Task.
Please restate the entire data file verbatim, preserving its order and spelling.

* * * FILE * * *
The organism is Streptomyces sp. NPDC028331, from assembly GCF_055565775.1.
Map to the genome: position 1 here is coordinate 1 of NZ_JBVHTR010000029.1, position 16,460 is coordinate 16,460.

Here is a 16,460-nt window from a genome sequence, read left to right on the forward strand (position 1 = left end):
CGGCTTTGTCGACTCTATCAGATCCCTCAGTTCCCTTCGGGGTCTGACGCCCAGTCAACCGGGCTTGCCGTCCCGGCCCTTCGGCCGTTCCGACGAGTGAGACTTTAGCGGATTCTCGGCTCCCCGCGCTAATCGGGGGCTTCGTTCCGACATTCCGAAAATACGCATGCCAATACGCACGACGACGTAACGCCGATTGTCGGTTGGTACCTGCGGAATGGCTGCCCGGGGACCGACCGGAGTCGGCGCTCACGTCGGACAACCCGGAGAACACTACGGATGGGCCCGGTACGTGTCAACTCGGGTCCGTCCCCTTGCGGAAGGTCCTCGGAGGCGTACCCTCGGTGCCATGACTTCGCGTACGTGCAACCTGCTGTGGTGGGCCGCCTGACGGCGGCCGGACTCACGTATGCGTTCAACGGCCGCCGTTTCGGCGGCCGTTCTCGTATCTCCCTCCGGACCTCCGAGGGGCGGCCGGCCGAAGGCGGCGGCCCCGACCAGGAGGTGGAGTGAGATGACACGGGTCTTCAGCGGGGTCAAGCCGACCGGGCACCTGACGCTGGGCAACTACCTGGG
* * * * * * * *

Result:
The organism is Streptomyces sp. NPDC028331, from assembly GCF_055565775.1.
Map to the genome: position 1 here is coordinate 1 of NZ_JBVHTR010000029.1, position 16,460 is coordinate 16,460.

Here is a 16,460-nt window from a genome sequence, read left to right on the forward strand (position 1 = left end):
CGGCTTTGTCGACTCTATCAGATCCCTCAGTTCCCTTCGGGGTCTGACGCCCAGTCAACCGGGCTTGCCGTCCCGGCCCTTCGGCCGTTCCGACGAGTGAGACTTTAGCGGATTCTCGGCTCCCCGCGCTAATCGGGGGCTTCGTTCCGACATTCCGAAAATACGCATGCCAATACGCACGACGACGTAACGCCGATTGTCGGTTGGTACCTGCGGAATGGCTGCCCGGGGACCGACCGGAGTCGGCGCTCACGTCGGACAACCCGGAGAACACTACGGATGGGCCCGGTACGTGTCAACTCGGGTCCGTCCCCTTGCGGAAGGTCCTCGGAGGCGTACCCTCGGTGCCATGACTTCGCGTACGTGCAACCTGCTGTGGTGGGCCGCCTGACGGCGGCCGGACTCACGTATGCGTTCAACGGCCGCCGTTTCGGCGGCCGTTCTCGTATCTCCCTCCGGACCTCCGAGGGGCGGCCGGCCGAAGGCGGCGGCCCCGACCAGGAGGTGGAGTGAGATGACACGGGTCTTCAGCGGGGTCAAGCCGACCGGGCACCTGACGCTGGGCAACTACCTGGG